(Everyone went out for drinks at the hotel bar in the evening and I had hit my daily limit for wearing restricting clothing so I wore my footed Elmo onesie out for drinks. And it was completely fine. )
I’m at a manager’s conference for work this week and instead of attending the workshop I’m supposed to be in, I’m in my room laying down. My body can’t keep up with a 12 hour schedule of mostly sitting in hard, straight backed chairs so I needed a time out. More problematic than the chairs though is the amount of stairs in this place. It’s wild! Stairs are everywhere, and ramps (often without railings) accompany them but walking up and down inclines is almost as difficult for me as walking up and down steps.
After navigating multiple staircases several times to get into the recreation centre I looked for an accessible entrance and came up empty handed. So I went to the front desk and asked how I could access the rec centre without using stairs and this was the best option:
- Go down a level using the elevator
- Walk the length of the building to find a freight elevator at the end of the hall
- Call the front desk so someone can come and operate it for you
There’s a big difference between being technically accessible and being practically accessible.
It’s been two days since I wrote the beginning of this post and although my first draft turned into a (justified) rant about the shortfalls of our laws and attitudes towards creating accessible spaces, it’s not what I want to say anymore. (Thank goodness for the delete button.)
Getting around that monstrous building was gruelling but I was so glad to be there anyway. I missed the last two years when I was unable to work and it was such a joy to be back with my people.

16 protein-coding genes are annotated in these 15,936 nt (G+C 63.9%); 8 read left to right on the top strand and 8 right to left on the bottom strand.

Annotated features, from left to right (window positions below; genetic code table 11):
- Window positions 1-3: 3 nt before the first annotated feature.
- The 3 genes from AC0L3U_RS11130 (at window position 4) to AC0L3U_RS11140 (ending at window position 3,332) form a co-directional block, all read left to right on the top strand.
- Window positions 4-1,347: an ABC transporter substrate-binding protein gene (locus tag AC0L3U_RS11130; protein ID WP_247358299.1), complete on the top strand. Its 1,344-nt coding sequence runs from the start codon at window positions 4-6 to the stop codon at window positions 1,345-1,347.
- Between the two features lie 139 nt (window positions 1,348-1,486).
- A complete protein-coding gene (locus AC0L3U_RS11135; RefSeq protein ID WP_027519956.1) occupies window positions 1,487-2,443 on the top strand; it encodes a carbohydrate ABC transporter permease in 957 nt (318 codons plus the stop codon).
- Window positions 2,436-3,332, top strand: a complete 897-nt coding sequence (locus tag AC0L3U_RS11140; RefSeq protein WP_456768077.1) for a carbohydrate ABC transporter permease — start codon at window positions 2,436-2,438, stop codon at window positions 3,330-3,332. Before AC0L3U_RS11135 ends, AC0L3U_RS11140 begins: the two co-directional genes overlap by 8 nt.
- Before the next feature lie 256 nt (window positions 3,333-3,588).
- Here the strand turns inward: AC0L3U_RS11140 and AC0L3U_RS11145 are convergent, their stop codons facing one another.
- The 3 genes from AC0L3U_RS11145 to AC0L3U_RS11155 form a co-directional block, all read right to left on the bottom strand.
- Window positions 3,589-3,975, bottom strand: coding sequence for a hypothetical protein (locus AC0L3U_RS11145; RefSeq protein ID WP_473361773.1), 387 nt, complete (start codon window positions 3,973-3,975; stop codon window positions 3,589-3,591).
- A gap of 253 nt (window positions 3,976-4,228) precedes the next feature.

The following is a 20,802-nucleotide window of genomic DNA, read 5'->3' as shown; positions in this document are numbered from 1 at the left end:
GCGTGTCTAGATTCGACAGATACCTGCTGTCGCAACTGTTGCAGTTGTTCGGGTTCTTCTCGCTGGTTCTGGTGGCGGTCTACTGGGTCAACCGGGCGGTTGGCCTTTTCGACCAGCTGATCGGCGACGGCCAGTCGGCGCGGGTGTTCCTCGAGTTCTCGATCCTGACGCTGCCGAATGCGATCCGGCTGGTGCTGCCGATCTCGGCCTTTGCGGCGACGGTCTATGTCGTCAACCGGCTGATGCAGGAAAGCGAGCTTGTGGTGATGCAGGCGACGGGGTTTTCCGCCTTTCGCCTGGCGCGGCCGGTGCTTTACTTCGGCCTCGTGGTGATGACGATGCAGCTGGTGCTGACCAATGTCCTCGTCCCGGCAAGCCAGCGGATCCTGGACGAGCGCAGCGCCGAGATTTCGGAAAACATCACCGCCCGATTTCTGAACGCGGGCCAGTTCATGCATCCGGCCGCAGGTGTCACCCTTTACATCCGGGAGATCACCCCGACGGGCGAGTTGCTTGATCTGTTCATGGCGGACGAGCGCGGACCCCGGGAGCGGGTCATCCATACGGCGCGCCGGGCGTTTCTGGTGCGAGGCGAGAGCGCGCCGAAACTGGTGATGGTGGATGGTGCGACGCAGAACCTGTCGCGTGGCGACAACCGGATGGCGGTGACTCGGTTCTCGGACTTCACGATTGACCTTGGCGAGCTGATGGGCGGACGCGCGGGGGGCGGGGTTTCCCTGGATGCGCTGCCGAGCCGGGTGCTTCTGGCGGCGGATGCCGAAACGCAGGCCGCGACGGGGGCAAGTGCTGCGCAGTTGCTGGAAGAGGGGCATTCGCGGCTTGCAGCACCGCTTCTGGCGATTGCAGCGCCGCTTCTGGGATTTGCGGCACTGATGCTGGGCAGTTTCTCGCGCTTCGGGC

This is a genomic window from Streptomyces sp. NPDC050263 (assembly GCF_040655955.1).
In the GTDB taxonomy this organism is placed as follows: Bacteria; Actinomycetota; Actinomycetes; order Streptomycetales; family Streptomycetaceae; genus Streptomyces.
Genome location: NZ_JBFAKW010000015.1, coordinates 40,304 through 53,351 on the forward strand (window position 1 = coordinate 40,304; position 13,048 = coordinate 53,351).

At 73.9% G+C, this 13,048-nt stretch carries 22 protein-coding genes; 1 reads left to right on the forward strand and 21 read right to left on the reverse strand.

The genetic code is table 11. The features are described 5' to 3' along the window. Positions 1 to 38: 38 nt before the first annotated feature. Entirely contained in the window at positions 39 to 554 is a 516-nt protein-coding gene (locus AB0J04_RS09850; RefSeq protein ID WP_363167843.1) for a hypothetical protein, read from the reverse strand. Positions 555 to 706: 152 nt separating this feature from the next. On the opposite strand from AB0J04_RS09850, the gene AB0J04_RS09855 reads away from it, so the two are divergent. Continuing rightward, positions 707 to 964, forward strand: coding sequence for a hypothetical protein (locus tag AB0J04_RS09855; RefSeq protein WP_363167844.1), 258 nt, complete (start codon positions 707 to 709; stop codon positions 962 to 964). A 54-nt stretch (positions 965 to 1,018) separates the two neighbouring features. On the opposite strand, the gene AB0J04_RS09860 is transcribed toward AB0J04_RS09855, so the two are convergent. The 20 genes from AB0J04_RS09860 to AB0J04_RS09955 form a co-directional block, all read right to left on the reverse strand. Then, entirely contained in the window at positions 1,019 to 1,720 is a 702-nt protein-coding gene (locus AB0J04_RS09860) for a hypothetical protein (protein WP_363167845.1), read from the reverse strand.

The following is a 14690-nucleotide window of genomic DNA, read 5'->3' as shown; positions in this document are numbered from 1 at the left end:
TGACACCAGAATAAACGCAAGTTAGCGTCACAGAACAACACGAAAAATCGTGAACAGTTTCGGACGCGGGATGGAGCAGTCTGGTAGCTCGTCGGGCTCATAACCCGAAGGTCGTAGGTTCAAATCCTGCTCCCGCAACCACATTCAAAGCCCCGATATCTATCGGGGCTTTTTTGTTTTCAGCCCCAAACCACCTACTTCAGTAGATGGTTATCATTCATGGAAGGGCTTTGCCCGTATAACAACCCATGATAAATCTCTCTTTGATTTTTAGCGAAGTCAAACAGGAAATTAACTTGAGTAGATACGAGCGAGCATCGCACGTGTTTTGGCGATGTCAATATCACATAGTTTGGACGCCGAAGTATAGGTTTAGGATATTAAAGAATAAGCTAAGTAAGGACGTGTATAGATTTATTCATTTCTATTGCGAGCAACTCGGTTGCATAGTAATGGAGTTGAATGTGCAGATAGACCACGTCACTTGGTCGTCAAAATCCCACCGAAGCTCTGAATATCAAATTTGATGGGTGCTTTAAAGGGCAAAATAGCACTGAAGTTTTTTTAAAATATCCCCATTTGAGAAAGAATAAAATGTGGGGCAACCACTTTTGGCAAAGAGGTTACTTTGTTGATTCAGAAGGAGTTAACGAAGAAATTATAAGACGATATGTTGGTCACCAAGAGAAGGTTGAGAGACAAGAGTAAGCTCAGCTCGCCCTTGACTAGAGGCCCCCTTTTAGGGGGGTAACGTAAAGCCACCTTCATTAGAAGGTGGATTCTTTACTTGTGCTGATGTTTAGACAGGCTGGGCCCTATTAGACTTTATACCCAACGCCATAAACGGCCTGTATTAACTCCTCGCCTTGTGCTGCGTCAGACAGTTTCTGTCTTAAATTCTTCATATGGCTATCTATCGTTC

Where the physical environment let me down, the social one lifted me up. Literally.
I work for an agency that supports people with disabilities and I’ve been so grateful for that as I’ve been navigating my own life with disability over the past few years. This week was the first time that I tested my new, limited, body at a large scale event like this. It was the first time I worked three days in a row. It was the first time I travelled with a group of people. Most significantly it was the first time I unveiled my new self to the larger organization. It felt a bit like a “coming out” as I was walking with my myasthenia waddle, leaning heavily on my cane, hiding behind giant sunglasses, wearing my eye patch, and just generally looking a little off. There was no denying that I am changed.
And it felt freeing. Everywhere I went people said they were glad to see me. They asked if I could use help – with getting my food at the buffet, carrying my bags, or a myriad of other things. But they didn’t pester and they didn’t presume incompetence.
It reminded me of a story I heard from my husband when he was studying to be an architect. One of his professors used to live in Venice and he was explaining that although Venice has stairs everywhere, people who used wheelchairs were able to get around quite well because the societal norms were that any and every passerby was expected to step up and help lift a person in a wheelchair up and over stairs. While the city was not physically accessible, it was socially accessible.
I experienced that phenomena this week. I was physically lifted up when I was down. I was supported by arms when there were no railings. I was accompanied by colleagues who slowed their pace to match me. I met a new friend who has also “rocked an eyepatch.” I was fully included and felt fully loved.
I have written before that life is often bittersweet, but although my time away was challenging the aftertaste of this week was not a bitter one. How sweet it is to be valued and respected for who you are, no matter what that entails.